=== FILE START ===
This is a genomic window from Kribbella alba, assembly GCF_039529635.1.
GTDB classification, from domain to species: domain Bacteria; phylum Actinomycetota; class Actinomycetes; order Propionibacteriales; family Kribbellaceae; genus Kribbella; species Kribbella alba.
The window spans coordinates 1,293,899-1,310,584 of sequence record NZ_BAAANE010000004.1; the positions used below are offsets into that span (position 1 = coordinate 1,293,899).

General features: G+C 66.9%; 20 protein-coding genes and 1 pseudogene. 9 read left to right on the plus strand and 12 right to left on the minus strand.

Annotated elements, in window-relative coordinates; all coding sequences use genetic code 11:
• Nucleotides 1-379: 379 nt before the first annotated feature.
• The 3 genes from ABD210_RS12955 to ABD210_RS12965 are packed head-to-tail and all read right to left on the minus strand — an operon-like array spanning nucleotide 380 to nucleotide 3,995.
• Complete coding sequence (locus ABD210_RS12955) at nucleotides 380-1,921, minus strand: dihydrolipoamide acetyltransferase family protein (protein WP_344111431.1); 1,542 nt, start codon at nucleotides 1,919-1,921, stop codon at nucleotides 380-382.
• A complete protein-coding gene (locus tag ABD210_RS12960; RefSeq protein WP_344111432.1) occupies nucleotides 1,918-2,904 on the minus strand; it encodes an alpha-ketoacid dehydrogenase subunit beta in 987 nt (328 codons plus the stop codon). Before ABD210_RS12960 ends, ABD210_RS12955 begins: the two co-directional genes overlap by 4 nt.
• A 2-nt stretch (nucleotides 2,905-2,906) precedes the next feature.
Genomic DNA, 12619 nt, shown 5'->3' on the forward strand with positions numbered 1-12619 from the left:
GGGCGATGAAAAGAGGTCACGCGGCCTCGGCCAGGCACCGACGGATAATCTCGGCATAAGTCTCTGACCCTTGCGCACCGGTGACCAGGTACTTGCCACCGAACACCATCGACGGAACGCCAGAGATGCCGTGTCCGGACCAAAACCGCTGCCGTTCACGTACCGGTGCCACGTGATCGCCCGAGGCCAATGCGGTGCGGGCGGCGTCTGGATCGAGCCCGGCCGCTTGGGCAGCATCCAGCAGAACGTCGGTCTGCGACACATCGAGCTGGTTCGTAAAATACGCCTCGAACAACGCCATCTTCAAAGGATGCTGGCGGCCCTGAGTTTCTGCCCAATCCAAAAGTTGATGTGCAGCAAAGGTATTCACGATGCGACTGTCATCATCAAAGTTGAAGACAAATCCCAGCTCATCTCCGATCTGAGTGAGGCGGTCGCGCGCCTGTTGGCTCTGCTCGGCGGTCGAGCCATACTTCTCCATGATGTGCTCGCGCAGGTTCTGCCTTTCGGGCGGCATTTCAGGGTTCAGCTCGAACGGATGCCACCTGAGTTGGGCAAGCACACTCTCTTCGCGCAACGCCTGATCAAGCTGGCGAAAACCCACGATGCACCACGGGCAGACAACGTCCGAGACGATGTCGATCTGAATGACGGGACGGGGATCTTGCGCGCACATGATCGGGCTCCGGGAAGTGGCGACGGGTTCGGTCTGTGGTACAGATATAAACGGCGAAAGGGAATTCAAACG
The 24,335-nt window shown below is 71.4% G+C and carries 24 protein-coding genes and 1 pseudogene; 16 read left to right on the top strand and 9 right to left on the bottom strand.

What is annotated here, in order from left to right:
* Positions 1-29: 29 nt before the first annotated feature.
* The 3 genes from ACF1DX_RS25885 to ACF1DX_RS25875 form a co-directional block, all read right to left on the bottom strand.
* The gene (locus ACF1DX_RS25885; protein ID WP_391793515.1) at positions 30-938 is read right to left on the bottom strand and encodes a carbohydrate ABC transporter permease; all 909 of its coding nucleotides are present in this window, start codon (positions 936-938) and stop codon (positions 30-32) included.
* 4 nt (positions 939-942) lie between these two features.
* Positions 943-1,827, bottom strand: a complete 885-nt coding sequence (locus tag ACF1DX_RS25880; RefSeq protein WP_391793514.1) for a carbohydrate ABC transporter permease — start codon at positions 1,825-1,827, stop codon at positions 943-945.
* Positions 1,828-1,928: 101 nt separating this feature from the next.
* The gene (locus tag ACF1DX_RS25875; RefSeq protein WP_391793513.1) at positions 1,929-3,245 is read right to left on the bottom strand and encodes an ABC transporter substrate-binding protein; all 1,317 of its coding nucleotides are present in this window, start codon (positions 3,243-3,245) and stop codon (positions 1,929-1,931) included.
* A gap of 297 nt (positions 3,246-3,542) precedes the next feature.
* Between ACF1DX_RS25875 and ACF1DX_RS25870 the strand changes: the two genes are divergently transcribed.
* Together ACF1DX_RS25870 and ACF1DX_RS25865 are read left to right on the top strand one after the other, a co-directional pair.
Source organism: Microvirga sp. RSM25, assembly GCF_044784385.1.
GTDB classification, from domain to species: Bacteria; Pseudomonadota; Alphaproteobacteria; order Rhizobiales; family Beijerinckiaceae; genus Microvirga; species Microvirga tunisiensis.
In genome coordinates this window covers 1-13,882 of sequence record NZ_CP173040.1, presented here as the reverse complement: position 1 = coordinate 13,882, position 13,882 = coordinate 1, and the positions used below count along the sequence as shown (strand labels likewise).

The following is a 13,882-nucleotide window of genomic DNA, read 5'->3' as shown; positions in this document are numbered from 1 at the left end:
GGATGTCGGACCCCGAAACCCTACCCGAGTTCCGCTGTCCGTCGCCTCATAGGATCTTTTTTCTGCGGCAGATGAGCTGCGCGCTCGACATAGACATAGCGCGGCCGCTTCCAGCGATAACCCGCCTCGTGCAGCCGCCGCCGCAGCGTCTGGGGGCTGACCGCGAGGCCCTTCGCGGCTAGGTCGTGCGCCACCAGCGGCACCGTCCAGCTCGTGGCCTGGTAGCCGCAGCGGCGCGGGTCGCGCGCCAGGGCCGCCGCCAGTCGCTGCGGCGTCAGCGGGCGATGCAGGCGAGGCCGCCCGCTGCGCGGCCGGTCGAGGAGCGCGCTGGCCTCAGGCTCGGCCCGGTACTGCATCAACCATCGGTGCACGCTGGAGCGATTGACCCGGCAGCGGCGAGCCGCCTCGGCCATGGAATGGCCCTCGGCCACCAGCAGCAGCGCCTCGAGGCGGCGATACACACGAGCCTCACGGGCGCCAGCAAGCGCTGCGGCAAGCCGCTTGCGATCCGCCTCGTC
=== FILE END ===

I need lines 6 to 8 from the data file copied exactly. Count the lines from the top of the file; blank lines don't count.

• Nucleotides 1-379: 379 nt before the first annotated feature.
• The 3 genes from ABD210_RS12955 to ABD210_RS12965 are packed head-to-tail and all read right to left on the minus strand — an operon-like array spanning nucleotide 380 to nucleotide 3,995.
• Complete coding sequence (locus ABD210_RS12955) at nucleotides 380-1,921, minus strand: dihydrolipoamide acetyltransferase family protein (protein WP_344111431.1); 1,542 nt, start codon at nucleotides 1,919-1,921, stop codon at nucleotides 380-382.